If you're feeling something different than normal, that's a good sign you should further investigate. Asking on a gaming forum to describe the difference is not good investigation. if you're genuinely concerned, see somebody. Otherwise, just take it easy on that limb until it goes away.

It might also help to be a little specific...




Biiviz

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#7 4 years ago

You can march for kilometers without noticing that your boots are starting to fill with blood.




D3matt

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#8 4 years ago
Biiviz;5733439You can march for kilometers without noticing that your boots are starting to fill with blood.

Nobody said that abscence of pain meant you were safe, just that pain was always bad.




Andron Taps Forum Mod

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#9 4 years ago
Biiviz;5733439You can march for kilometers without noticing that your boots are starting to fill with blood.

Don't remind me (>_>)


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random_soldier1337

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#10 4 years ago

D3matt;5733435That's a bit difficult to describe... But it would be distinctly different than normal muscle fatigue, and you WILL know the difference if you're paying even the remotest attention to your body, which you should be. Working out should not cause pain, at all. Soreness/stiffness/fatigue, yes. But not pain. It's a difference you have to feel for yourself, I can't describe it. But I can distinctly tell the difference between having a sore muscle in my ankle, and landing on my ankle funny and hurting it, for example.

If you're feeling something different than normal, that's a good sign you should further investigate. Asking on a gaming forum to describe the difference is not good investigation. if you're genuinely concerned, see somebody. Otherwise, just take it easy on that limb until it goes away.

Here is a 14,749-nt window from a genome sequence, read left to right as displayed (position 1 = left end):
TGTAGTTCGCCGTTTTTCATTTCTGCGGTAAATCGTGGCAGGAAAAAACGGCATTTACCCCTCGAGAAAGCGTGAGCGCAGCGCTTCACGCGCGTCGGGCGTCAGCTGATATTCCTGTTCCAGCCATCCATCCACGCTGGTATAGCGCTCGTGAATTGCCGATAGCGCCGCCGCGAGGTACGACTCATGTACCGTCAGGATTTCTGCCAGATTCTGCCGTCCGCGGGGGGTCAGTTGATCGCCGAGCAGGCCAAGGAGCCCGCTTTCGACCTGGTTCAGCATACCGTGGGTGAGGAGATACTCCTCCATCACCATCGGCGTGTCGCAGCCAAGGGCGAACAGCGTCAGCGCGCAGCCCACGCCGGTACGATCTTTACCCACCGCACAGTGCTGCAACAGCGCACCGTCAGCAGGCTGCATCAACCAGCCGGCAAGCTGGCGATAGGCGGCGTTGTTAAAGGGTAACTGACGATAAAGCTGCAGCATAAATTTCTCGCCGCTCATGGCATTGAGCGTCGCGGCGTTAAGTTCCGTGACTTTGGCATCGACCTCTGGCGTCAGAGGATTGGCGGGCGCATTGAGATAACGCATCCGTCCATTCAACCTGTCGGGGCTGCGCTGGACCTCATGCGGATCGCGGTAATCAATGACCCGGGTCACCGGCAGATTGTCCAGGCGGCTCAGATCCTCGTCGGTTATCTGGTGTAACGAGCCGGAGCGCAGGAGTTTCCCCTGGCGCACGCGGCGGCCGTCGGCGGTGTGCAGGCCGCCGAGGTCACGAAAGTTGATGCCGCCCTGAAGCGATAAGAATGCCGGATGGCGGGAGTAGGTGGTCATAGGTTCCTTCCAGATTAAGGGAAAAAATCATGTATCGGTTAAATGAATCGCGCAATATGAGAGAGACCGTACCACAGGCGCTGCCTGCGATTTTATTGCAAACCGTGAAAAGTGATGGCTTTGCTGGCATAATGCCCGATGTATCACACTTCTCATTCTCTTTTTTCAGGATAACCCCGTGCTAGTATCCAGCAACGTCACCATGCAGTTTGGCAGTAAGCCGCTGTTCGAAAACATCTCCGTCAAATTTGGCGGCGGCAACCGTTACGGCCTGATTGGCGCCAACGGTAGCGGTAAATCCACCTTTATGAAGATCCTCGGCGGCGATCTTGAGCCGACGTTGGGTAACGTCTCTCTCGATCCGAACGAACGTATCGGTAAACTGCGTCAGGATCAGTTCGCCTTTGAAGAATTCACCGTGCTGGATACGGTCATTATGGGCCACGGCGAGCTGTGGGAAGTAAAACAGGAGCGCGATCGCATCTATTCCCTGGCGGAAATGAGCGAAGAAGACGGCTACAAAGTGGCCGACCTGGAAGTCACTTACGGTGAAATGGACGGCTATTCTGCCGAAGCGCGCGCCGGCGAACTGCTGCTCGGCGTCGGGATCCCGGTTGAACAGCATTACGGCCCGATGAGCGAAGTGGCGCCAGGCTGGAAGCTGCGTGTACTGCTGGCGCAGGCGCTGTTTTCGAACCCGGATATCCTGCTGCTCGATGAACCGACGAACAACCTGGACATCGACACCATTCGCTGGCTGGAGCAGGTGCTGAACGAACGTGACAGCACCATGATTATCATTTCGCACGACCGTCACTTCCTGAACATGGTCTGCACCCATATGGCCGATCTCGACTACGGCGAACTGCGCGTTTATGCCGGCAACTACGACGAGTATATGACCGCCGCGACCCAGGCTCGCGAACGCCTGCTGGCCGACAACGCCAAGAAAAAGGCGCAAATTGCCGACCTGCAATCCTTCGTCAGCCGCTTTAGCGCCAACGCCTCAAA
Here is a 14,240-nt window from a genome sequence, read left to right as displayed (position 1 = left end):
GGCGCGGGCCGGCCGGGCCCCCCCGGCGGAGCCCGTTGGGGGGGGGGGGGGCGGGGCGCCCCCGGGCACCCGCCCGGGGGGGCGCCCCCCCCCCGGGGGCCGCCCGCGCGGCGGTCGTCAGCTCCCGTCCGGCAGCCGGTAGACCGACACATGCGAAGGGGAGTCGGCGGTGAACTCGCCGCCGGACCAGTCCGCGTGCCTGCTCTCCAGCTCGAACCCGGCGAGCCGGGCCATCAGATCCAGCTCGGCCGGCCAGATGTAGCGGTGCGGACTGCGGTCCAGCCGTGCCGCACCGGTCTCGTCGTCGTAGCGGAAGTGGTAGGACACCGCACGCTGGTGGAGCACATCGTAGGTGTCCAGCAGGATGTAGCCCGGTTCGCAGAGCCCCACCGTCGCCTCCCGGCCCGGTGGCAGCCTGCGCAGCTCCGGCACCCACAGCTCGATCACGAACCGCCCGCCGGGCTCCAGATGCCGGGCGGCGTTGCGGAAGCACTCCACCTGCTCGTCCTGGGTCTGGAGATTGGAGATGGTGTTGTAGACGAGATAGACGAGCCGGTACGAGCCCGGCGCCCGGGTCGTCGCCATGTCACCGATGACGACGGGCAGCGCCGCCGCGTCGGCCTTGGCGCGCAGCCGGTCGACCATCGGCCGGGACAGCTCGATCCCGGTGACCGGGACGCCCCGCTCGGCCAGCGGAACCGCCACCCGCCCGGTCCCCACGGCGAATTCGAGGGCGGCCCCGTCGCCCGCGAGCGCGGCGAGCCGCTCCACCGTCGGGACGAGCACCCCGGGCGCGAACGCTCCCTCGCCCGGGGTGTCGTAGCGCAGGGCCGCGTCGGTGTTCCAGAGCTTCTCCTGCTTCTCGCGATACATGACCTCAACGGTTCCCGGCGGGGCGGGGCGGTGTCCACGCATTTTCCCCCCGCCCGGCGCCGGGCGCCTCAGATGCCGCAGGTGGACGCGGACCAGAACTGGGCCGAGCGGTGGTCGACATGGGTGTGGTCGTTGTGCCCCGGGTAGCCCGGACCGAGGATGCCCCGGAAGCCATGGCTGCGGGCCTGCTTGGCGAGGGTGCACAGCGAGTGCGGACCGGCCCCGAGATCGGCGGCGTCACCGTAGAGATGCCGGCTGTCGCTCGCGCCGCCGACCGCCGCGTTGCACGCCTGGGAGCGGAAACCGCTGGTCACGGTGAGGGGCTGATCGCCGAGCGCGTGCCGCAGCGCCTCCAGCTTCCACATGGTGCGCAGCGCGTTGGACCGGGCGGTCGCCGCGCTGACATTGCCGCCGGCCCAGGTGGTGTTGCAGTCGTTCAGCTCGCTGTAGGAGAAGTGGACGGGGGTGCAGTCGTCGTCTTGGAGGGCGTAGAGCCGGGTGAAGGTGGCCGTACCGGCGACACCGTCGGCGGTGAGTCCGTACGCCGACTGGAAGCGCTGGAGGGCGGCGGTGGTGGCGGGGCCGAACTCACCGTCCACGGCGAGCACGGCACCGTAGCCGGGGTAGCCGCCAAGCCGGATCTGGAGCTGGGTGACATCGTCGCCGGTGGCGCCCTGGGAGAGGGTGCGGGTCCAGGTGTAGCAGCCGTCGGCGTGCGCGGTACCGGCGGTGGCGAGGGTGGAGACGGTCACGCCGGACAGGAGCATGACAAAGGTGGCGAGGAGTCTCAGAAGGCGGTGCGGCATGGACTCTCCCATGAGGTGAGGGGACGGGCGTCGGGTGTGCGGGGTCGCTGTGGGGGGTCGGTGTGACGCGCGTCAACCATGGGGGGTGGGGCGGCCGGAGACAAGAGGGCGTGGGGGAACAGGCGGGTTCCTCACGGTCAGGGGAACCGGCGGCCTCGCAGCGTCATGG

It might also help to be a little specific...[/QUOTE]

Well, I sort of googled around a bit but I, personally, wasn't quite satisfied with the answers, and decided some personal experiences would help me get a better perspective.

Another detail I suppose would be that the pain does feel SLIGHTLY SHARPER than what I would assume to be a dull ache/burning sensation but ,as I mentioned earlier, it dissipates within an hour at most. Mostly it's within 10-15 minutes that everything feels alright once my breathing has normalized and I decide to sit down. There is no pain, otherwise, whenever I use my legs except post running, as I mentioned. It does seem to be more pronounced and prolonged in my left leg though.

Also, I'm not sure whether my posts are actually being read after the first. I'm trying to be as specific as I can. If there is something in particular that you would like to know, I will tell you. Otherwise, is something off about the way I make my statements? Are they not as concise as they could be? I realize some of you must be busy and trying to help as best as you can within the limited time you have but if I'm still posting it means I haven't exactly gotten all the answers I needed. Please think about that, just a tiny bit.

[QUOTE=Biiviz;5733439]You can march for kilometers without noticing that your boots are starting to fill with blood.

Are you actually going to address what I asked or does there always have to be somebody trying to derail the thread with their pseudo-philosophical trolling attempt? It's not like all the questions I had in my last post were fully answered.